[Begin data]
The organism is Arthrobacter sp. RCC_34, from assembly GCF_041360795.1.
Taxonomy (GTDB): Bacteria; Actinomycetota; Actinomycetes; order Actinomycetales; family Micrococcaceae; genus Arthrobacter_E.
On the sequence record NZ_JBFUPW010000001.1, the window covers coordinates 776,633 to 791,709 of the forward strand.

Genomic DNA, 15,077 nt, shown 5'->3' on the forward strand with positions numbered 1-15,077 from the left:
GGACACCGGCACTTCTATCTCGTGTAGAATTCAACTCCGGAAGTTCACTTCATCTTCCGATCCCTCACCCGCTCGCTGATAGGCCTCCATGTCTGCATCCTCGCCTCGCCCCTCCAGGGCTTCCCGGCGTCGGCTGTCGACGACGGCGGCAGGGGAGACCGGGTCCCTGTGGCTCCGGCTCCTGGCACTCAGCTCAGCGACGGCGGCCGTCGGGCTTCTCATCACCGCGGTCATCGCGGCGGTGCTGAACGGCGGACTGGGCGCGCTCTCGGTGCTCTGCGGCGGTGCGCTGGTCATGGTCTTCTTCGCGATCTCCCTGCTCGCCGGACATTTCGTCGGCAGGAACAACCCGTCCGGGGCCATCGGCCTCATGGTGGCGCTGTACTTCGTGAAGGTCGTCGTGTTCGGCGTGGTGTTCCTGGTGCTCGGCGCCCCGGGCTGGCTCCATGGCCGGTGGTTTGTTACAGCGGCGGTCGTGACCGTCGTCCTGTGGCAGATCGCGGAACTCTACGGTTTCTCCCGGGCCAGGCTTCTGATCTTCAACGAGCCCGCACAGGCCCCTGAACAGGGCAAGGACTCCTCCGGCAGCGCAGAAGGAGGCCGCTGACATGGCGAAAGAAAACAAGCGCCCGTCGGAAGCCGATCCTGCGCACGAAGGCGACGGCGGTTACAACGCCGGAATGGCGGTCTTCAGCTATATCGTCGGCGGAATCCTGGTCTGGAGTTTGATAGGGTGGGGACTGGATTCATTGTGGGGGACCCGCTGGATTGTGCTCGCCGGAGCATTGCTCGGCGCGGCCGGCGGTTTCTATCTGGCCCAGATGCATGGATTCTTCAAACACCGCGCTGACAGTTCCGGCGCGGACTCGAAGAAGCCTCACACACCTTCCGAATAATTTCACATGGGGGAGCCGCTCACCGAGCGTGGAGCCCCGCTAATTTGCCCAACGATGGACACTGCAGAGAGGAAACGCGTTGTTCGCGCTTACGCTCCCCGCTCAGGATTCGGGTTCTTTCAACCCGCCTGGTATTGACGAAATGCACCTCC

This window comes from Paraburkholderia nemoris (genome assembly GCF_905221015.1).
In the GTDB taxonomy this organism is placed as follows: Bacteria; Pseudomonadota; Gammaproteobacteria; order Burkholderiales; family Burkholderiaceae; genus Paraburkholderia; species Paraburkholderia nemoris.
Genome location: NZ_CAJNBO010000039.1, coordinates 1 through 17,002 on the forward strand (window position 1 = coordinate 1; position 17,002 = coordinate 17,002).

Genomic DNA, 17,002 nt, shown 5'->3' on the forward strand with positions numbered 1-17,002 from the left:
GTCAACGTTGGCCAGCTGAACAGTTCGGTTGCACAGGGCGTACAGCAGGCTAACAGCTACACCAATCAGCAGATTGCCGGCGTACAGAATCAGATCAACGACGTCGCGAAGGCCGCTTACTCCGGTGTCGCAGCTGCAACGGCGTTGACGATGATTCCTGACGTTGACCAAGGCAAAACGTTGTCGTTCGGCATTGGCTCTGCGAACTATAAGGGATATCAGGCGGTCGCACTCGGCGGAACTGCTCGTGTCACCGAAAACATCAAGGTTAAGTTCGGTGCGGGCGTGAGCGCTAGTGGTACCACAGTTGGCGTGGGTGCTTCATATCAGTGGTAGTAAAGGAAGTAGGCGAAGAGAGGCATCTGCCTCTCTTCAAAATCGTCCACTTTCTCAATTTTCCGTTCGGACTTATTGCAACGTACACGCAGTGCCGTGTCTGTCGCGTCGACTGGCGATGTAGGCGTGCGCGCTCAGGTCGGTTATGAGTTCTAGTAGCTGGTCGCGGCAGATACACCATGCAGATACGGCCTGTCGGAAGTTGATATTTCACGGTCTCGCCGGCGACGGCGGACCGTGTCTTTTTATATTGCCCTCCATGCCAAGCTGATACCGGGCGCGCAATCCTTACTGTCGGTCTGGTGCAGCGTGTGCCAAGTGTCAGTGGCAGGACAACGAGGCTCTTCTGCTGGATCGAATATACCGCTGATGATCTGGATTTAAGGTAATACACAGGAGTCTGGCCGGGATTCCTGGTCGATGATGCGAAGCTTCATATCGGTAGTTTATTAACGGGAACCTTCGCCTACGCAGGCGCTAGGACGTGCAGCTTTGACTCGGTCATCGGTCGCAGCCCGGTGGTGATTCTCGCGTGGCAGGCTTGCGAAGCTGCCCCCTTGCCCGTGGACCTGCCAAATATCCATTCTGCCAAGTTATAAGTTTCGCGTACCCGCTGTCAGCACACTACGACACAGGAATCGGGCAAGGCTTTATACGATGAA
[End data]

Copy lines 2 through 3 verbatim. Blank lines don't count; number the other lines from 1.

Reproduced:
Taxonomy (GTDB): Bacteria; Actinomycetota; Actinomycetes; order Actinomycetales; family Micrococcaceae; genus Arthrobacter_E.
On the sequence record NZ_JBFUPW010000001.1, the window covers coordinates 776,633 to 791,709 of the forward strand.